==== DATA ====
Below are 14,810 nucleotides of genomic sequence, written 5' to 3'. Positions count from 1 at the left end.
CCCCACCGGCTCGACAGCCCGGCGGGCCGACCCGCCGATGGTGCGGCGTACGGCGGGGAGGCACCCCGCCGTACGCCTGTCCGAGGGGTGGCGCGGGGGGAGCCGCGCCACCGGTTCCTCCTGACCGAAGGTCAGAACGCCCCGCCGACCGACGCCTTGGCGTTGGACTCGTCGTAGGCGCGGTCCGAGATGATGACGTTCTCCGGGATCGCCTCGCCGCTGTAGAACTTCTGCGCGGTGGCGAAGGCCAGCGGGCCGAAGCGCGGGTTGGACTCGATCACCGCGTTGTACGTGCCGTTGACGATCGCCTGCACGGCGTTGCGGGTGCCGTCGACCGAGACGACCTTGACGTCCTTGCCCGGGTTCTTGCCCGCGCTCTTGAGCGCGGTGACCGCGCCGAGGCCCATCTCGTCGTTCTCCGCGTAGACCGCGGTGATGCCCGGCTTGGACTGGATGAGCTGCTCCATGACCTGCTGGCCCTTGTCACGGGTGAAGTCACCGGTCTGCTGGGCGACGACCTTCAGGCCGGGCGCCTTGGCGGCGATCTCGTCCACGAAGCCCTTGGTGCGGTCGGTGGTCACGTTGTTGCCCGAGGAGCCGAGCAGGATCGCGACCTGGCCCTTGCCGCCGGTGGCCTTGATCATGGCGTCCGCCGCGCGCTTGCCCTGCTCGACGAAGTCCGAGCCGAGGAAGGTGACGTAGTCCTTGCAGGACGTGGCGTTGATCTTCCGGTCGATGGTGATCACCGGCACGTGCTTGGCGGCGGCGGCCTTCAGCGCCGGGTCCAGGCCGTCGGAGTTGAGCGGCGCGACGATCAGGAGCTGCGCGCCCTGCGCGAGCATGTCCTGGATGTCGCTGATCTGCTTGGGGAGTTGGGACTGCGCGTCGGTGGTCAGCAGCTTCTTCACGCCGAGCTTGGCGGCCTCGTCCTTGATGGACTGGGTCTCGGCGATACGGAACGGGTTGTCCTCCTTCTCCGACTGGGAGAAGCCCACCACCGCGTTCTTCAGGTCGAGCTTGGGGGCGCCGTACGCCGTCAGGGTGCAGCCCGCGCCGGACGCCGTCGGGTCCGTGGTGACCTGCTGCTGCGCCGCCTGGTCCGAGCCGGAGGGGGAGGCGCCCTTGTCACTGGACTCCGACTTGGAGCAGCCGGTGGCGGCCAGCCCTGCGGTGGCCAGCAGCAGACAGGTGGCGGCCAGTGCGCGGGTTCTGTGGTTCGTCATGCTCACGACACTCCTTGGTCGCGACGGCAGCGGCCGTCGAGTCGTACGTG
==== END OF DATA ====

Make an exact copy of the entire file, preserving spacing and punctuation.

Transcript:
Below are 14,810 nucleotides of genomic sequence, written 5' to 3'. Positions count from 1 at the left end.
CCCCACCGGCTCGACAGCCCGGCGGGCCGACCCGCCGATGGTGCGGCGTACGGCGGGGAGGCACCCCGCCGTACGCCTGTCCGAGGGGTGGCGCGGGGGGAGCCGCGCCACCGGTTCCTCCTGACCGAAGGTCAGAACGCCCCGCCGACCGACGCCTTGGCGTTGGACTCGTCGTAGGCGCGGTCCGAGATGATGACGTTCTCCGGGATCGCCTCGCCGCTGTAGAACTTCTGCGCGGTGGCGAAGGCCAGCGGGCCGAAGCGCGGGTTGGACTCGATCACCGCGTTGTACGTGCCGTTGACGATCGCCTGCACGGCGTTGCGGGTGCCGTCGACCGAGACGACCTTGACGTCCTTGCCCGGGTTCTTGCCCGCGCTCTTGAGCGCGGTGACCGCGCCGAGGCCCATCTCGTCGTTCTCCGCGTAGACCGCGGTGATGCCCGGCTTGGACTGGATGAGCTGCTCCATGACCTGCTGGCCCTTGTCACGGGTGAAGTCACCGGTCTGCTGGGCGACGACCTTCAGGCCGGGCGCCTTGGCGGCGATCTCGTCCACGAAGCCCTTGGTGCGGTCGGTGGTCACGTTGTTGCCCGAGGAGCCGAGCAGGATCGCGACCTGGCCCTTGCCGCCGGTGGCCTTGATCATGGCGTCCGCCGCGCGCTTGCCCTGCTCGACGAAGTCCGAGCCGAGGAAGGTGACGTAGTCCTTGCAGGACGTGGCGTTGATCTTCCGGTCGATGGTGATCACCGGCACGTGCTTGGCGGCGGCGGCCTTCAGCGCCGGGTCCAGGCCGTCGGAGTTGAGCGGCGCGACGATCAGGAGCTGCGCGCCCTGCGCGAGCATGTCCTGGATGTCGCTGATCTGCTTGGGGAGTTGGGACTGCGCGTCGGTGGTCAGCAGCTTCTTCACGCCGAGCTTGGCGGCCTCGTCCTTGATGGACTGGGTCTCGGCGATACGGAACGGGTTGTCCTCCTTCTCCGACTGGGAGAAGCCCACCACCGCGTTCTTCAGGTCGAGCTTGGGGGCGCCGTACGCCGTCAGGGTGCAGCCCGCGCCGGACGCCGTCGGGTCCGTGGTGACCTGCTGCTGCGCCGCCTGGTCCGAGCCGGAGGGGGAGGCGCCCTTGTCACTGGACTCCGACTTGGAGCAGCCGGTGGCGGCCAGCCCTGCGGTGGCCAGCAGCAGACAGGTGGCGGCCAGTGCGCGGGTTCTGTGGTTCGTCATGCTCACGACACTCCTTGGTCGCGACGGCAGCGGCCGTCGAGTCGTACGTG